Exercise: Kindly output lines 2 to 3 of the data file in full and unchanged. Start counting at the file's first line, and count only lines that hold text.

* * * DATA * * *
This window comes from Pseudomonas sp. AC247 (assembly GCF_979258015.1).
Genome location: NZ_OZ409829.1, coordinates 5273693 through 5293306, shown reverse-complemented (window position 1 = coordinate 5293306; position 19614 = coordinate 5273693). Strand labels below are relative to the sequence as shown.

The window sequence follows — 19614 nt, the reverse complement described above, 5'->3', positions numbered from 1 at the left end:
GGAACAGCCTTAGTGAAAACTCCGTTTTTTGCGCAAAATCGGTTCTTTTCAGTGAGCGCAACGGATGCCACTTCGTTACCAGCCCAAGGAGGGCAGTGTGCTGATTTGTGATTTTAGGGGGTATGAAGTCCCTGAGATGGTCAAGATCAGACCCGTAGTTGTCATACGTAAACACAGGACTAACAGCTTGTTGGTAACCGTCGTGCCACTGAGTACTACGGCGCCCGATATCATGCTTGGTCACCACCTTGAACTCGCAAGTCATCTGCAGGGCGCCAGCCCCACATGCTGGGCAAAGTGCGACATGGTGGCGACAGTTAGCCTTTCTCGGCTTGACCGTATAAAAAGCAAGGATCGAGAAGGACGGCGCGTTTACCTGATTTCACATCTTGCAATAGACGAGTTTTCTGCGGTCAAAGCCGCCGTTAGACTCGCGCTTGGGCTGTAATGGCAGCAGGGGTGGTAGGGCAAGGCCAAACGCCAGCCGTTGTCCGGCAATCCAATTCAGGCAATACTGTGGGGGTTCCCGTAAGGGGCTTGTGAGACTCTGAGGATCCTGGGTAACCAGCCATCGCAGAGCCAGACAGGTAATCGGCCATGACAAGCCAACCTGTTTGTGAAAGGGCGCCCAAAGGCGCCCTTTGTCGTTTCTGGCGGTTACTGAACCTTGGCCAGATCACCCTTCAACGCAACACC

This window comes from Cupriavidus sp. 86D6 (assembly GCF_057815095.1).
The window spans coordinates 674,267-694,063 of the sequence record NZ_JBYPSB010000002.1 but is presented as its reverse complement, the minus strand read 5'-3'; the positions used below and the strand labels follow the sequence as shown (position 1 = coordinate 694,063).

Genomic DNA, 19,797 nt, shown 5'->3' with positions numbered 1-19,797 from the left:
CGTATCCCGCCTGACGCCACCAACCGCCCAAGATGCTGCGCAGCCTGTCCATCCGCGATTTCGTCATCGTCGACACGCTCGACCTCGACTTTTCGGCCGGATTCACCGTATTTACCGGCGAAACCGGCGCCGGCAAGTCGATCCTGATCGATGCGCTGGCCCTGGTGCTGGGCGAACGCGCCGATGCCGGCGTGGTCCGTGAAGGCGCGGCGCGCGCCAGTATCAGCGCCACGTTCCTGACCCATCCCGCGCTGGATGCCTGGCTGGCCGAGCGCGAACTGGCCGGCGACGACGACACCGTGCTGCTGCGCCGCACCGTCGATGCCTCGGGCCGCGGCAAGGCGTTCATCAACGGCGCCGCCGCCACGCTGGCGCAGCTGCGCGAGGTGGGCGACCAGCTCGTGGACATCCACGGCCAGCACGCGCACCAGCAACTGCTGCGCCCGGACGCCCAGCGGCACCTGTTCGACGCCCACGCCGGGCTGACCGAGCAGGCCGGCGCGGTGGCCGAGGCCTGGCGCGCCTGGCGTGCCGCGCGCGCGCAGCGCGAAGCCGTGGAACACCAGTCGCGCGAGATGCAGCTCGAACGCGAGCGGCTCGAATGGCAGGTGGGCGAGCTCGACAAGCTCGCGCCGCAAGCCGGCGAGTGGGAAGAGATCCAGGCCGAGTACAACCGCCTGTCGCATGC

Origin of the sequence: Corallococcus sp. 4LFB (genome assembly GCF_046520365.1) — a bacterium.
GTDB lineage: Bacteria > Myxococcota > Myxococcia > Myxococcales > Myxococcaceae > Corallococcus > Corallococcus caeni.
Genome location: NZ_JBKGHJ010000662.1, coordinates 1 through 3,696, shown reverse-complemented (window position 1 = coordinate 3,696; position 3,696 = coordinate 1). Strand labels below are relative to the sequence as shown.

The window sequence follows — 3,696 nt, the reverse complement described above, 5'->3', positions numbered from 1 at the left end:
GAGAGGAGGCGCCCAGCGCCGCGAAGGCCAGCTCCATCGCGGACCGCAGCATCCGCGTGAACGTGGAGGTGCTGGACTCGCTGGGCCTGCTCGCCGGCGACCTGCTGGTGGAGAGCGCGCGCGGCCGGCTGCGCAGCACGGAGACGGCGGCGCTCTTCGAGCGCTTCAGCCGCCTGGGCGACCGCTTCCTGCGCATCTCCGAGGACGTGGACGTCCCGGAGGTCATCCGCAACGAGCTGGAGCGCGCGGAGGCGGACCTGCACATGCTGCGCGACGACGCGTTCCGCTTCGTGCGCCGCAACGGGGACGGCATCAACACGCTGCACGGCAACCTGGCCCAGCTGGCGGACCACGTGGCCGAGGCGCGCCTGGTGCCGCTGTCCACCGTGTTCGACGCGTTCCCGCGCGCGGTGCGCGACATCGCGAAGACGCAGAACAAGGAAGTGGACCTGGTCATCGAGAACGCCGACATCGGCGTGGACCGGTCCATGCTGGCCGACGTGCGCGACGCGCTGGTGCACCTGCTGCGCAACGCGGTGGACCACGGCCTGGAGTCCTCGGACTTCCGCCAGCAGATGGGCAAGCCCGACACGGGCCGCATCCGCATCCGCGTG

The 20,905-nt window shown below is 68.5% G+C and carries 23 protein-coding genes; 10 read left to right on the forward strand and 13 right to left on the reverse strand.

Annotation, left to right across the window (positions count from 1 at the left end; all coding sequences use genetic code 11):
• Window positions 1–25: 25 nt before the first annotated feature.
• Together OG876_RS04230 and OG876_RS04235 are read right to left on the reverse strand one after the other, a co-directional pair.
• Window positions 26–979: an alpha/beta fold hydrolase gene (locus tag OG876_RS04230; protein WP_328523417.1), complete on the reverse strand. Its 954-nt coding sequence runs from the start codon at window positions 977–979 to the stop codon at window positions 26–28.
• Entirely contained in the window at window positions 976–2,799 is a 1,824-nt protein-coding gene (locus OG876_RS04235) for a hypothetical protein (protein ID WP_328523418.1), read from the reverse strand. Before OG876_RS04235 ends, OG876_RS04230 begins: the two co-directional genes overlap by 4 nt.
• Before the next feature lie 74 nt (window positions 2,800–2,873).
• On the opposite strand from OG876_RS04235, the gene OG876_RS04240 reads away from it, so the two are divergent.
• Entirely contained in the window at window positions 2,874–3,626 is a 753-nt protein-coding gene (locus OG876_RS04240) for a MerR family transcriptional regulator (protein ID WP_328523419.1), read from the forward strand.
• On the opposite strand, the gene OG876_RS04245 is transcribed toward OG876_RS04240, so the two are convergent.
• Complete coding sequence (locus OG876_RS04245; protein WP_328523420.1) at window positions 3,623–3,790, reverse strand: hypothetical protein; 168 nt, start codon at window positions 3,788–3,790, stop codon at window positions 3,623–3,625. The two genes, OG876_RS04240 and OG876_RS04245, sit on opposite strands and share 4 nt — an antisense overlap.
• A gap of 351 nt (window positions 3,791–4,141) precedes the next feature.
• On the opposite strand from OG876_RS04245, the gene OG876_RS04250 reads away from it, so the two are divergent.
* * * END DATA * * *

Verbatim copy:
Genome location: NZ_OZ409829.1, coordinates 5273693 through 5293306, shown reverse-complemented (window position 1 = coordinate 5293306; position 19614 = coordinate 5273693). Strand labels below are relative to the sequence as shown.

The window sequence follows — 19614 nt, the reverse complement described above, 5'->3', positions numbered from 1 at the left end: